North Macedonia: Justice Minister introduces amendments to increase protection of journalists
Penalties for attacks on journalists will be toughened in North Macedonia, Justice Ministry Bojan Maricic announced on 27 July 2021. The amendments to the Criminal Code are expected to be passed in the early autumn. The European Federation of Journalists (EFJ) joined its affiliates in North Macedonia, the Independent Trade Union of Journalists and Media Workers (SSNM) and the Association of Journalists of Macedonia (AJM), in welcoming an important step forward for press freedom in the country.
The amendments have come at the request of the journalists’ association and union and will help reduce cases of attacks and threats against media workers, said the Minister of Justice during a press conference.
Changes include new penalties for assaulting a journalist or a media worker, from three months to three years in jail. Authorities will treat cases involving journalists in the same way as they treat assaults on police officers. Therefore, the public prosecutor will deal with these cases ex officio.
In addition, fines for defamation will be significantly reduced from 2,000 euros to a maximum of 400 euros for journalists, from 10,000 euros to 2,000 euros for editors and from 15,000 euros to 5,000 euros for media outlets.
The amendments also provide for the introduction of the term “stalking” as a criminal offence that will cover online harassment. People stalking, persecuting or trying to pursue unwanted contact with a person through the use of media will face fines and a maximum sentence of three years in jail.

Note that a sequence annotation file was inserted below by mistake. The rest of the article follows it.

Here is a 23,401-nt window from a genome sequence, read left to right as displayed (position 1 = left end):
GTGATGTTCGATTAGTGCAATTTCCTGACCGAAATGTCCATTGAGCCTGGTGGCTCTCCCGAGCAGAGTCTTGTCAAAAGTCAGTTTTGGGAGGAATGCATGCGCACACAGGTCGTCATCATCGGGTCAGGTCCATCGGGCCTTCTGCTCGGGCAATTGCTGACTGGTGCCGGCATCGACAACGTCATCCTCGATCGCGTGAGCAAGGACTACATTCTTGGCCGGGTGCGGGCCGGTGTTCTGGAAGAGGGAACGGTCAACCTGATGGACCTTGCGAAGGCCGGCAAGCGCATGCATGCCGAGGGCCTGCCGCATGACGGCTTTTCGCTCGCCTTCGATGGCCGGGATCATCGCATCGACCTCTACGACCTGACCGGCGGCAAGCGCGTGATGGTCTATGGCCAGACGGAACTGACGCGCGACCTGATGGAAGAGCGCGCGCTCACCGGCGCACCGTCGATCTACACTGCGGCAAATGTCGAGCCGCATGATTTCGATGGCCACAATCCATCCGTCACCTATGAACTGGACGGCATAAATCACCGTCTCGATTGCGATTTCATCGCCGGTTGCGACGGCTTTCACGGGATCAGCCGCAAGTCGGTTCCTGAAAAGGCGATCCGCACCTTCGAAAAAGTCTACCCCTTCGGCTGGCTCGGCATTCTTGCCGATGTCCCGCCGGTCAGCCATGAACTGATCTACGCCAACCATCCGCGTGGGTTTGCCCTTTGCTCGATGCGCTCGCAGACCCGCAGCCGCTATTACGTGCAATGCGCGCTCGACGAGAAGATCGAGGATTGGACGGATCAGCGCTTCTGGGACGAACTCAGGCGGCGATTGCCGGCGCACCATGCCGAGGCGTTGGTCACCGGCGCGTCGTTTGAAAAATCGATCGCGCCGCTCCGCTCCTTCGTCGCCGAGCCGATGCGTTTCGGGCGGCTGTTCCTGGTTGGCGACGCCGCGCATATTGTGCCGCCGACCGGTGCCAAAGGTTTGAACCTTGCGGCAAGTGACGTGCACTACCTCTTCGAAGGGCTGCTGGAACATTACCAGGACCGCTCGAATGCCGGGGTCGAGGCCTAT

“We have been advocating for this law for 4 years and this is indeed good news. We hope that the law will be passed in September as announced, and that it will reduced impunity for attacks on media representatives. The higher penalties envisaged for attacks on journalists and media workers are welcomed, but what is also important for us is that attacks will be treated ex-officio by the competent institutions, as until now many cases did not go beyond reporting to the police. We must end impunity so that journalists and media workers can be safe to do their work properly”, said Pavle Belovski, president of Independent Trade Union of Journalists and Media Workers.
EFJ General Secretary Ricardo Gutiérrez said: “This announcement is very good news for journalists and media workers in North Macedonia. We welcome the strong commitment of the government of North Macedonia and call on the members of parliament to adopt this law. We also encourage neighbouring countries to follow this example and show good will to improve the working conditions of journalists and media freedom.”
This statement by EFJ is part of the Media Freedom Rapid Response (MFRR), a Europe-wide mechanism which tracks, monitors and responds to violations of press and media freedom in EU Member States and Candidate Countries.